Macau continues to screen travelers attempting to enter the enclave for the COVID-19 virus, and the process is delaying entries by as much as eight hours.
Macau Health Bureau Director Lei Chin Ion said this week that health officials are requiring screenings for individuals who are coming from areas deemed to be highly infected regions. Those provinces include Henan, Zhejiang, and Guangdong, as well as the cities of Beijing and Shanghai.
According to the World Health Organization, there are 1,333 confirmed cases of the COVID-19 acute respiratory disease in Guangdong, 1,267 in Henan, and 1,203 in Zhejiang. Beijing has 396 confirmed cases, and Shanghai 334.
Macau has confirmed just 10 cases of the disease.
Macau’s casinos reopened this week following a 15-day shutdown. The closure was in response to the Chinese Special Administrative Region (SAR) confirming its 10th COVID-19 case.
But certain gamblers itching to return to their favorite casino floor are finding lengthy delays at border entries. “A tourist who arrives in Macau will be questioned to see if they come from a higher-risk area,” Lei said.
If so, a public security police officer agent will help him to an inspection area. Then medical staff will inquire about symptoms and travel history, with body temperature checks also conducted. If they have symptoms, they will be transferred to the hospital. If no symptoms are recorded after six or eight hours, that person will be released,” the health director explained.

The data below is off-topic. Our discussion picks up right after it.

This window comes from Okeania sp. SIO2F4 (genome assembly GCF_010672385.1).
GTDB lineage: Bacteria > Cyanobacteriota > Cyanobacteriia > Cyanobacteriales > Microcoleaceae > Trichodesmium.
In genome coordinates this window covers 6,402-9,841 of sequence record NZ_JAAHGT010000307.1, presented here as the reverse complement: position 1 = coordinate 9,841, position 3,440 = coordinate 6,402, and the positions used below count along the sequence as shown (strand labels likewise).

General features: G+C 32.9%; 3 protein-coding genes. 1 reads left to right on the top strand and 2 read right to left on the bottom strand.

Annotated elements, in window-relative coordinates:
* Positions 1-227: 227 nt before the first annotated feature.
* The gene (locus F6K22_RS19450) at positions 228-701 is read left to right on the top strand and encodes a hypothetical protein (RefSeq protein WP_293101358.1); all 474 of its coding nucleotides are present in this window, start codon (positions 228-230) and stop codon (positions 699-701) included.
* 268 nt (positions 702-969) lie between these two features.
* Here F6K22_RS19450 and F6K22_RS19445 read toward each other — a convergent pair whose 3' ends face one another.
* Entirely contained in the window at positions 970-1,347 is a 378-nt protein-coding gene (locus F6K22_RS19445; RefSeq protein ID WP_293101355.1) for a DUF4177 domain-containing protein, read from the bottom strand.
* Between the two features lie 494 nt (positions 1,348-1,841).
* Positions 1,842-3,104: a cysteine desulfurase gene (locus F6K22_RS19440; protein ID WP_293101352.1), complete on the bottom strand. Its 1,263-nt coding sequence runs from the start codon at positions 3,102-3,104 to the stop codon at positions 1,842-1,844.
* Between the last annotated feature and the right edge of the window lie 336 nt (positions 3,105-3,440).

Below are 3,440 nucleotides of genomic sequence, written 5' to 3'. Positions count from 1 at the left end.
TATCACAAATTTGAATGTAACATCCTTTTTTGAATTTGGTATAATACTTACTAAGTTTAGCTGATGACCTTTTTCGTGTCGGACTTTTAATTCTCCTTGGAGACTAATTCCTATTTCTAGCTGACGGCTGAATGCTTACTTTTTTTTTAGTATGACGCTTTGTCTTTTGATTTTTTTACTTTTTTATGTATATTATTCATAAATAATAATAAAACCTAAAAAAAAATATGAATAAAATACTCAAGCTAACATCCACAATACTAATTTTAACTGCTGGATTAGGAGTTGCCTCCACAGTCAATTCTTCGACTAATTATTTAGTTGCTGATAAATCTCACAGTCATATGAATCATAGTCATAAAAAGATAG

Conditions have stabilized in Macau, as there have been no new reported cases over the past two weeks.
“As no new cases have been confirmed for more than two weeks, we may say that temporarily the risk of Macau’s novel coronavirus epidemic has been reduced, and also the people who had been in close contact with confirmed patients do not have symptoms after completing 14 days of medical surveillance,” Lei added.
The confirmed number of COVID-19 virus cases in China stands at 75,569. The disease is responsible for 2,144 deaths, but none have occurred in Macau. The enclave’s screenings have been effective in keeping new cases out, but it’s a process that takes time.
Lei confirmed Thursday that the medical examinations are taking six to eight hours. He says that’s the time needed to clear each individual for entry.
The Health Bureau said more than 500 people who attempted entry opted not to undergo the examination and left. Of the thousands of medical examinations, Lei said only three visitors were sent to the hospital for further testing.
The disease, however, will have a substantial impact on the Macau gaming industry in 2020. Melco Resorts CEO Lawrence Ho opined this week that the virus will hamper the region for the next four to six months.
“We anticipate Macau to be very, very quiet for quite a long time,” the billionaire told investors. “There’s still a lot of details that hasn’t been reviewed.”